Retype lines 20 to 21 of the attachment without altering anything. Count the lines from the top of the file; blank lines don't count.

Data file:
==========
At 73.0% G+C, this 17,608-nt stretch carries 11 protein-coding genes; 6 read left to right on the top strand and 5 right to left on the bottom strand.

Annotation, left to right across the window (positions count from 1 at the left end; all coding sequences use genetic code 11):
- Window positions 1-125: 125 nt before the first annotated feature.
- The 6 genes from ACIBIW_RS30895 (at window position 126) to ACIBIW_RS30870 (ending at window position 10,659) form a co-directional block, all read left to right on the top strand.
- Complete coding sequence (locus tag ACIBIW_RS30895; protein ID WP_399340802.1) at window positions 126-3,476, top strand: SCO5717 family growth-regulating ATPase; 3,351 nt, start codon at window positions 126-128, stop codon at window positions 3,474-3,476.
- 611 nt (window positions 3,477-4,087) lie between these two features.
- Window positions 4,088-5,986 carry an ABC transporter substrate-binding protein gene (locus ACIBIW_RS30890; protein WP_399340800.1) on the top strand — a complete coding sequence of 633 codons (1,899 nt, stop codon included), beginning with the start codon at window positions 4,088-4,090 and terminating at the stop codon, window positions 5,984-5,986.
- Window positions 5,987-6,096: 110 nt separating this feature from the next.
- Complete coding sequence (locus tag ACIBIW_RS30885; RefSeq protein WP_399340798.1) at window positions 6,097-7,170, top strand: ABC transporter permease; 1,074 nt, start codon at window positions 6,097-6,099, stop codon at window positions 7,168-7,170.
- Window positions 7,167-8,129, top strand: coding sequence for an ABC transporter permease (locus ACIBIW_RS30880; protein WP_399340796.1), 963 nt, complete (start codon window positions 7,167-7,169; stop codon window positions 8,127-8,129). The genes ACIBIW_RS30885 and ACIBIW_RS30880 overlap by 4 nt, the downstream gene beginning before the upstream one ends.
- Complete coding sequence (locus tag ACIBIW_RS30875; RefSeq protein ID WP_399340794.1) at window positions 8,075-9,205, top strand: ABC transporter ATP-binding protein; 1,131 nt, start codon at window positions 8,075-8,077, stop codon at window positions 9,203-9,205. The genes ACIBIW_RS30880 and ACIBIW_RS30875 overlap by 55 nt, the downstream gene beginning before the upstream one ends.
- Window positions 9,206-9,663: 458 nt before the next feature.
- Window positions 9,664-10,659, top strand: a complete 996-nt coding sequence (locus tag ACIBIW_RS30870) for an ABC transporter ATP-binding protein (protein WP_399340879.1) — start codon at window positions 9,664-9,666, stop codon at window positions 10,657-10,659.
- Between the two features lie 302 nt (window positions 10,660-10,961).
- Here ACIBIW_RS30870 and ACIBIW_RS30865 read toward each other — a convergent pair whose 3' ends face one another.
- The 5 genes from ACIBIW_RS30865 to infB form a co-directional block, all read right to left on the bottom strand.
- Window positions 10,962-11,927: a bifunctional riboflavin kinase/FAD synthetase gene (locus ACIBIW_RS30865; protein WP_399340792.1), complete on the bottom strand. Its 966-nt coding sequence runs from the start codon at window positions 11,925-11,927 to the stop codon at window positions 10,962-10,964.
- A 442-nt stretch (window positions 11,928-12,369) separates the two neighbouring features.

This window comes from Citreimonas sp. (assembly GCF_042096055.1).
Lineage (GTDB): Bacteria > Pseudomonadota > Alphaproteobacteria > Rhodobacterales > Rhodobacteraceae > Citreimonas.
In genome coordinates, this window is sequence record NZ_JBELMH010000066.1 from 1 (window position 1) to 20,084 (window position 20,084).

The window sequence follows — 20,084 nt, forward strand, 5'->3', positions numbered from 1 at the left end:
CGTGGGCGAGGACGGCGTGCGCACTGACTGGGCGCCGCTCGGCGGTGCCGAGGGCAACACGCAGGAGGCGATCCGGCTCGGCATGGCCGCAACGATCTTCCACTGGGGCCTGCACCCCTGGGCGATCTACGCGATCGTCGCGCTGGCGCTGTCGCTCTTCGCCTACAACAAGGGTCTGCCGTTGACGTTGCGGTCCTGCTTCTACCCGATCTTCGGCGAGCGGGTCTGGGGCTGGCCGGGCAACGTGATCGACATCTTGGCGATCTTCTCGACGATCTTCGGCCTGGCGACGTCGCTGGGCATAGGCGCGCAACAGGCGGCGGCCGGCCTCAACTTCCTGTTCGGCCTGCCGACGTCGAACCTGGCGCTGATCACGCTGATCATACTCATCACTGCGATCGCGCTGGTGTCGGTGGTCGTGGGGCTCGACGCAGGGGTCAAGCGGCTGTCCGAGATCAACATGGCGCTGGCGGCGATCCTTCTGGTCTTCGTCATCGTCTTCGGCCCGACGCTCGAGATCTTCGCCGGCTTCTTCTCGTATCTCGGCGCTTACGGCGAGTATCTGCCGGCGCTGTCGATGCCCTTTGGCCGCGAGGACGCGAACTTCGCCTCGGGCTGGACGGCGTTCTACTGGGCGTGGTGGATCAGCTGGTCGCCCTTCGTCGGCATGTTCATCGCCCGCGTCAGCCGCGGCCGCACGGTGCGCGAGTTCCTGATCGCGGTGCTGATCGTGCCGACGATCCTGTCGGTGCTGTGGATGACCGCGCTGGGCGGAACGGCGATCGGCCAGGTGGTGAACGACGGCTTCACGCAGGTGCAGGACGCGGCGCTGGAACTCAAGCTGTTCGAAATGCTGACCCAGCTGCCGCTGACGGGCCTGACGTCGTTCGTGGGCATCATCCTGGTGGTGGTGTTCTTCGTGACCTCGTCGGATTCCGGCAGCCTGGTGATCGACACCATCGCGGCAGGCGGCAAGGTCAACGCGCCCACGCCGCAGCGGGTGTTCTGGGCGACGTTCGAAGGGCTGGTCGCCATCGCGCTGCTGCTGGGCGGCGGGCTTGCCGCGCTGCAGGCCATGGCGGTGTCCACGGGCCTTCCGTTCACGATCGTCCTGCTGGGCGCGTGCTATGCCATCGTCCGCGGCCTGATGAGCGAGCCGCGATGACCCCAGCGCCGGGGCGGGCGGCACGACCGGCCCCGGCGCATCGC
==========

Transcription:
Lineage (GTDB): Bacteria > Pseudomonadota > Alphaproteobacteria > Rhodobacterales > Rhodobacteraceae > Citreimonas.
In genome coordinates, this window is sequence record NZ_JBELMH010000066.1 from 1 (window position 1) to 20,084 (window position 20,084).